Prasugrel (Efient▼): rare but serious hypersensitivity reactions
- Medicines and Healthcare products Regulatory Agency
- 11 May 2011
- Therapeutic area:
- Cardiovascular disease and lipidology
Healthcare professionals should be aware of this risk when prescribing prasugrel.
Article date: May 2011
Prasugrel is a thienopyridine, belonging to the same class of medicines as clopidogrel, and acts as an inhibitor of platelet activation and aggregation.
Coadministered with aspirin, prasugrel is indicated for the prevention of atherothrombotic events in patients with acute coronary syndrome (ie, unstable angina, non-ST segment elevation myocardial infarction, or ST segment elevation myocardial infarction) undergoing percutaneous coronary intervention.
Further safety information has recently been identified from postmarketing case reports describing serious hypersensitivity reactions including, very rarely, angioedema. As at April 2011, 9 such cases have been reported worldwide in association with use in approximately 727 000 patients. Some cases have occurred in patients with a known history of hypersensitivity to clopidogrel, but others have no history of clopidogrel exposure. At present, the mechanism for these allergic reactions is unclear. The time to onset of symptoms ranged from immediately after treatment to up to 5 to 10 days later.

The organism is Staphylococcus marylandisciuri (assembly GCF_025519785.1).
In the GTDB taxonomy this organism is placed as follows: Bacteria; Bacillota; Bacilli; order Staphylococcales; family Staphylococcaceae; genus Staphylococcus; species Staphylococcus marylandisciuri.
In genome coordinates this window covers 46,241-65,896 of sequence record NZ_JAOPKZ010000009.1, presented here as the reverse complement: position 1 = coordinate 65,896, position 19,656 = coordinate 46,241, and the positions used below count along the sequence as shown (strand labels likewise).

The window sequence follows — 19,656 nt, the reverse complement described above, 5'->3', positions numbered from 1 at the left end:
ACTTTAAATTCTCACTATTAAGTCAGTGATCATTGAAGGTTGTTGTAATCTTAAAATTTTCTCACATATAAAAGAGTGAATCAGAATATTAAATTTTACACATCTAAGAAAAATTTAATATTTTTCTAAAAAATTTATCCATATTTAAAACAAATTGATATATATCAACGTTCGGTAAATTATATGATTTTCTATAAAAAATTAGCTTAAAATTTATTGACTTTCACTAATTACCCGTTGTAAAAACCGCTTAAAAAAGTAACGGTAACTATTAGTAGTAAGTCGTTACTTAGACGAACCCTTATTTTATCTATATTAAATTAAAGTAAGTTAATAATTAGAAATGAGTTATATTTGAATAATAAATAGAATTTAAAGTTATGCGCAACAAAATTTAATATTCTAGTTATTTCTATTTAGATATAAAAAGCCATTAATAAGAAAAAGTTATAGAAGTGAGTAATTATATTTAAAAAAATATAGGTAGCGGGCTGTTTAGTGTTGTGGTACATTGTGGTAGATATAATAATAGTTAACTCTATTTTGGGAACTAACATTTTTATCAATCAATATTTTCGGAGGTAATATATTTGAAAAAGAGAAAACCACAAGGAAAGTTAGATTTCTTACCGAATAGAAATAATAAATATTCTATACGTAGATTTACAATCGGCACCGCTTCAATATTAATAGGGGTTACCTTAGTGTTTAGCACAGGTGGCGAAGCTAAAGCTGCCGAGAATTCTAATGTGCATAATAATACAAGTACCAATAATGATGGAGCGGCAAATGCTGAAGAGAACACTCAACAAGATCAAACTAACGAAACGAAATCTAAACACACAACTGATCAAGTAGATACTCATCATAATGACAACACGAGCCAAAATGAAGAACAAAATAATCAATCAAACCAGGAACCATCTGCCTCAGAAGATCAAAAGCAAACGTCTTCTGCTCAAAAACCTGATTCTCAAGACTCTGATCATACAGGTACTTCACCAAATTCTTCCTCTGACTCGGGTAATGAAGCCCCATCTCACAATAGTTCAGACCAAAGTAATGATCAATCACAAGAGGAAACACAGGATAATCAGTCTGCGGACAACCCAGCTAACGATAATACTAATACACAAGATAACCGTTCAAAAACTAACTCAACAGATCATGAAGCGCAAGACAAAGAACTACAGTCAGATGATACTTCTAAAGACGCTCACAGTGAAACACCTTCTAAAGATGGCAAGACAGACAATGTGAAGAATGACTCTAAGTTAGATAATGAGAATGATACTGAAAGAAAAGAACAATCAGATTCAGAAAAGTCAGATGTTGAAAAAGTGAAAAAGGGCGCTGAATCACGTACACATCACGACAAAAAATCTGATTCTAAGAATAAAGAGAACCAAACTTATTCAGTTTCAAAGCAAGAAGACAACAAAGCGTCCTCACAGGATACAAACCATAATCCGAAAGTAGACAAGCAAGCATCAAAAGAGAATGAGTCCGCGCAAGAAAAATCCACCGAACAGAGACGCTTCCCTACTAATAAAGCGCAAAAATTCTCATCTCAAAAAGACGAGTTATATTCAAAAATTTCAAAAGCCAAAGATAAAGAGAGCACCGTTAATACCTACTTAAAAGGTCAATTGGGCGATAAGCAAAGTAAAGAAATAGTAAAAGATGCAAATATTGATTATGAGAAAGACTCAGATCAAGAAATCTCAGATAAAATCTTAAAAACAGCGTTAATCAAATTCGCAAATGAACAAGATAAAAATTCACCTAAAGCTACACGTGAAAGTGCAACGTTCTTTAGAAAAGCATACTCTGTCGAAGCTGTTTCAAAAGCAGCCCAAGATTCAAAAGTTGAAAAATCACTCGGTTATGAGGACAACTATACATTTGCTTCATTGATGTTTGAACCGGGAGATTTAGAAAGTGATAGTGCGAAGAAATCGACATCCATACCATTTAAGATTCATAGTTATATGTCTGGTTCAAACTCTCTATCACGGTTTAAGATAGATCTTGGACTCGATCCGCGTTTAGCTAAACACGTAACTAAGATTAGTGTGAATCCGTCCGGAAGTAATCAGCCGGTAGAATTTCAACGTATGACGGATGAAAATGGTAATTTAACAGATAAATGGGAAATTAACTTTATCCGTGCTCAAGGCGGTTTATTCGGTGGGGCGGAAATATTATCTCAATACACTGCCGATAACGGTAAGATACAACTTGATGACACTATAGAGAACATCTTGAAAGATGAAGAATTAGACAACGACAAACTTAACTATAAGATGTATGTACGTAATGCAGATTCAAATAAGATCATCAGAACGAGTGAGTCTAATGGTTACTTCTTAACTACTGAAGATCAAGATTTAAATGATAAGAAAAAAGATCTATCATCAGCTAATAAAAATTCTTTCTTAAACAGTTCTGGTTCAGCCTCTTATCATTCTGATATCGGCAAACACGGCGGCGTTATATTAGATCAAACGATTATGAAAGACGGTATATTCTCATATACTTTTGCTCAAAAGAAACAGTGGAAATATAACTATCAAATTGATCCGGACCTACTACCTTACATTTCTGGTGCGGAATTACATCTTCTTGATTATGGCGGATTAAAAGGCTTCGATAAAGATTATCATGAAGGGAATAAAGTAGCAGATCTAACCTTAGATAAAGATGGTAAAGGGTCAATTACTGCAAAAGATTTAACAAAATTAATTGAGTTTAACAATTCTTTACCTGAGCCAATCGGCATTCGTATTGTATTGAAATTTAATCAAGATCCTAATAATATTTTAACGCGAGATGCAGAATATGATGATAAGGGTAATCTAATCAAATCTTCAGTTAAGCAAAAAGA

Advice for healthcare professionals includes:
- prescribers should be aware of the potential risk of rare but serious hypersensitivity reactions with prasugrel and should monitor for signs in all patients, including those with a previous known history of hypersensitivity reactions to thienopyridines
- when prescribing prasugrel, inform patients of the potential risk of hypersensitivity reactions, including angioedema
- suspected adverse reactions to prasugrel should be reported via the Yellow Card Scheme
Advice for patients taking prasugrel:
- patients should inform their doctor immediately if they experience symptoms suggesting hypersensitivity or allergic reaction (eg, swelling of the face, neck, tongue, lips, or throat; rash; itching; or shortness of breath)
BNF section 2.9 Antiplatelet drugs
Article citation: Drug Safety Update May 2011 vol 4 issue 10: A1.
Published: 11 May 2011
Therapeutic area: Cardiovascular disease and lipidology